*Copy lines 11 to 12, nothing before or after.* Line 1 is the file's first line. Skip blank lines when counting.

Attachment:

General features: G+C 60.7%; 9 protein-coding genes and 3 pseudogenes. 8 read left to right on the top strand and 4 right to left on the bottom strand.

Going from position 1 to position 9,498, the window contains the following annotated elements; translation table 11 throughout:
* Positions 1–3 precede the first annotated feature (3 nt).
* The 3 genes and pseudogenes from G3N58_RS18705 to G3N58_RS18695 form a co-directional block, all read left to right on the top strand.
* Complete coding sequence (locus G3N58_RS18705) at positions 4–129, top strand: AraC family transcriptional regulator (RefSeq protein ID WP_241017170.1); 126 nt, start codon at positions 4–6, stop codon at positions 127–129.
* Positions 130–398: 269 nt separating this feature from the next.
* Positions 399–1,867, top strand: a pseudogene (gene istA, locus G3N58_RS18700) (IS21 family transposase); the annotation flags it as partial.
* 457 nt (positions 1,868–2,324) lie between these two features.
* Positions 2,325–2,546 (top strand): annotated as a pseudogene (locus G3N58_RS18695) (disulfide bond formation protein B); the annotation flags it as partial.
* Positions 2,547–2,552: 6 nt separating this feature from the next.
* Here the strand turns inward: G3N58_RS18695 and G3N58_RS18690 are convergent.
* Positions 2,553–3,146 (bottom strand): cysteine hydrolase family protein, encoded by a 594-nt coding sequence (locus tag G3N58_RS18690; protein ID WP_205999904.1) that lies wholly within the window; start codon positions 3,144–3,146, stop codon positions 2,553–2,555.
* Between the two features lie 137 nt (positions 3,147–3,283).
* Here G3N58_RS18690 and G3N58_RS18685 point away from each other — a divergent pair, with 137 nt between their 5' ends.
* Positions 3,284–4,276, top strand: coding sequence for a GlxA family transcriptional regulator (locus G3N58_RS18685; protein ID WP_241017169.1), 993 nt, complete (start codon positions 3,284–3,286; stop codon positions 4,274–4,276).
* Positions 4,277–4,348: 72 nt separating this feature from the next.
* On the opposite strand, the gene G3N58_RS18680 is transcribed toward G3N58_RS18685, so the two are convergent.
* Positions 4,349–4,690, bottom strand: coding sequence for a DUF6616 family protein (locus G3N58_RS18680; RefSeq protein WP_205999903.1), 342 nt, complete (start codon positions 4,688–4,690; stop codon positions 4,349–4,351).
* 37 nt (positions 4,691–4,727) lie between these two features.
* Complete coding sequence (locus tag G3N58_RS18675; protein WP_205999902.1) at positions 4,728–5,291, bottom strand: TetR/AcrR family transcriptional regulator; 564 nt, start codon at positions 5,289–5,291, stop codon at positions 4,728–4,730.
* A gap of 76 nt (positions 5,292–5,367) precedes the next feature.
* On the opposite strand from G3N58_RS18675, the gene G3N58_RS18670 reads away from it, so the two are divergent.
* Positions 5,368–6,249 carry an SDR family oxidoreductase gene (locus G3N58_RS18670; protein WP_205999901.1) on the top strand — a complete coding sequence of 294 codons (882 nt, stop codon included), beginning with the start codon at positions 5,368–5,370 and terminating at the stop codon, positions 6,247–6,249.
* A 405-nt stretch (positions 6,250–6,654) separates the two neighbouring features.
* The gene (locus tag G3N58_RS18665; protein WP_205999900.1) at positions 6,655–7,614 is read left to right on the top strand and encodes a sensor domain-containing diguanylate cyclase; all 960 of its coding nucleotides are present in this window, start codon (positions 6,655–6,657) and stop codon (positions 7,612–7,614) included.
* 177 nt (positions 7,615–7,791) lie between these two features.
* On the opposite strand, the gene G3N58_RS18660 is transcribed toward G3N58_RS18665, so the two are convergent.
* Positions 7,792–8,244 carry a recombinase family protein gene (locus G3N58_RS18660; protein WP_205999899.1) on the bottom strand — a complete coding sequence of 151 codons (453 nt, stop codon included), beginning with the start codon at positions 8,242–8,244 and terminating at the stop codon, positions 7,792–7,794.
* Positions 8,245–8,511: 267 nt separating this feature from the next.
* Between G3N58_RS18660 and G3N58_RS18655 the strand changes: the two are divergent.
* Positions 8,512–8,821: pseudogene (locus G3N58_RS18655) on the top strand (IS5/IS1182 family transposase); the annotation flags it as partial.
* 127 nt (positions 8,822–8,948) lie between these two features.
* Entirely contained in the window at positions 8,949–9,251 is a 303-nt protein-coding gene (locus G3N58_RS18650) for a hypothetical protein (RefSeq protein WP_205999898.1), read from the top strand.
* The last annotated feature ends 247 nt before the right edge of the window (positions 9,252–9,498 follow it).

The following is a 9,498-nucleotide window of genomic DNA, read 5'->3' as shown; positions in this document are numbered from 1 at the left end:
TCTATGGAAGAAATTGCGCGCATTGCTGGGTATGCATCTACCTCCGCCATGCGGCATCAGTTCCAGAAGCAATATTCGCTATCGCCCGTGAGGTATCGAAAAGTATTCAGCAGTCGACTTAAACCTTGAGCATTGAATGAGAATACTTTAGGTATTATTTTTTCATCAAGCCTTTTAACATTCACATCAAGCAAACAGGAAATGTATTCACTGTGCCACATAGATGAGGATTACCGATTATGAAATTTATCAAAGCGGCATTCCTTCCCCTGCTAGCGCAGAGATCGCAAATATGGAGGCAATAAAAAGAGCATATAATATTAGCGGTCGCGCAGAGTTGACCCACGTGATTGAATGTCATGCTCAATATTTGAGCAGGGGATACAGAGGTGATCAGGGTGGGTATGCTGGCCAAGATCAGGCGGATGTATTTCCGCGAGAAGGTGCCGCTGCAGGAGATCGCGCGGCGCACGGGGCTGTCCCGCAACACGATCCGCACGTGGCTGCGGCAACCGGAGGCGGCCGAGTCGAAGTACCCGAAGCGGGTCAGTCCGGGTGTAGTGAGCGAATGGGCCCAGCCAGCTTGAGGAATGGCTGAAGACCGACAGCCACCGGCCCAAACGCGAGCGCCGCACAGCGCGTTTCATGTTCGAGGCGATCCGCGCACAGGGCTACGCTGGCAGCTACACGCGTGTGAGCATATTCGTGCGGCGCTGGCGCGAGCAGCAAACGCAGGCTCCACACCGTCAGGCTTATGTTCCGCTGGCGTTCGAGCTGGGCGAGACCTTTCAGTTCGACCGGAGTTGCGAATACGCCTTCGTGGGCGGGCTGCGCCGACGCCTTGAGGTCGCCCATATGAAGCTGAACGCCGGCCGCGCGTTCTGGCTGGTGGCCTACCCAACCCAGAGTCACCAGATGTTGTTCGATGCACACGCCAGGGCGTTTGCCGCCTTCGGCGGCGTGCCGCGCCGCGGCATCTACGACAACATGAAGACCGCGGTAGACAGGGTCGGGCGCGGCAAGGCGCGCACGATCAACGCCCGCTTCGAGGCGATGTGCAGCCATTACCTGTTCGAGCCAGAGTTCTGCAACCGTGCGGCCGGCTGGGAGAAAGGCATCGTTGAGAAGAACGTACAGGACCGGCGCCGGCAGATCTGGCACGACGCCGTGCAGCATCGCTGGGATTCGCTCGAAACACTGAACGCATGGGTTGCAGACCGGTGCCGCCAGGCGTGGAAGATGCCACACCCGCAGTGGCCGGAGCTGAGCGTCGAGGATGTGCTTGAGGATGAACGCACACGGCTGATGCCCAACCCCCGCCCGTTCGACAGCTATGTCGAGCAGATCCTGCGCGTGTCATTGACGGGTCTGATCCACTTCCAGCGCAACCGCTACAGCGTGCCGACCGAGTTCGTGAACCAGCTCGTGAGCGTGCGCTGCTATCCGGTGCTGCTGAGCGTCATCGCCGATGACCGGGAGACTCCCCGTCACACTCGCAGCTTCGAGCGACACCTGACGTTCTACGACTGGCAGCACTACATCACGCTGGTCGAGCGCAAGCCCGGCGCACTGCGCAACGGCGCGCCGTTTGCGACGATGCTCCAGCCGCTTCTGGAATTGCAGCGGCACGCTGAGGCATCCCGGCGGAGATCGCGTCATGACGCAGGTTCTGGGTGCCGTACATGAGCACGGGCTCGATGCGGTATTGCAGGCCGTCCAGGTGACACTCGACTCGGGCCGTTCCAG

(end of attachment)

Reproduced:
* Here the strand turns inward: G3N58_RS18695 and G3N58_RS18690 are convergent.
* Positions 2,553–3,146 (bottom strand): cysteine hydrolase family protein, encoded by a 594-nt coding sequence (locus tag G3N58_RS18690; protein ID WP_205999904.1) that lies wholly within the window; start codon positions 3,144–3,146, stop codon positions 2,553–2,555.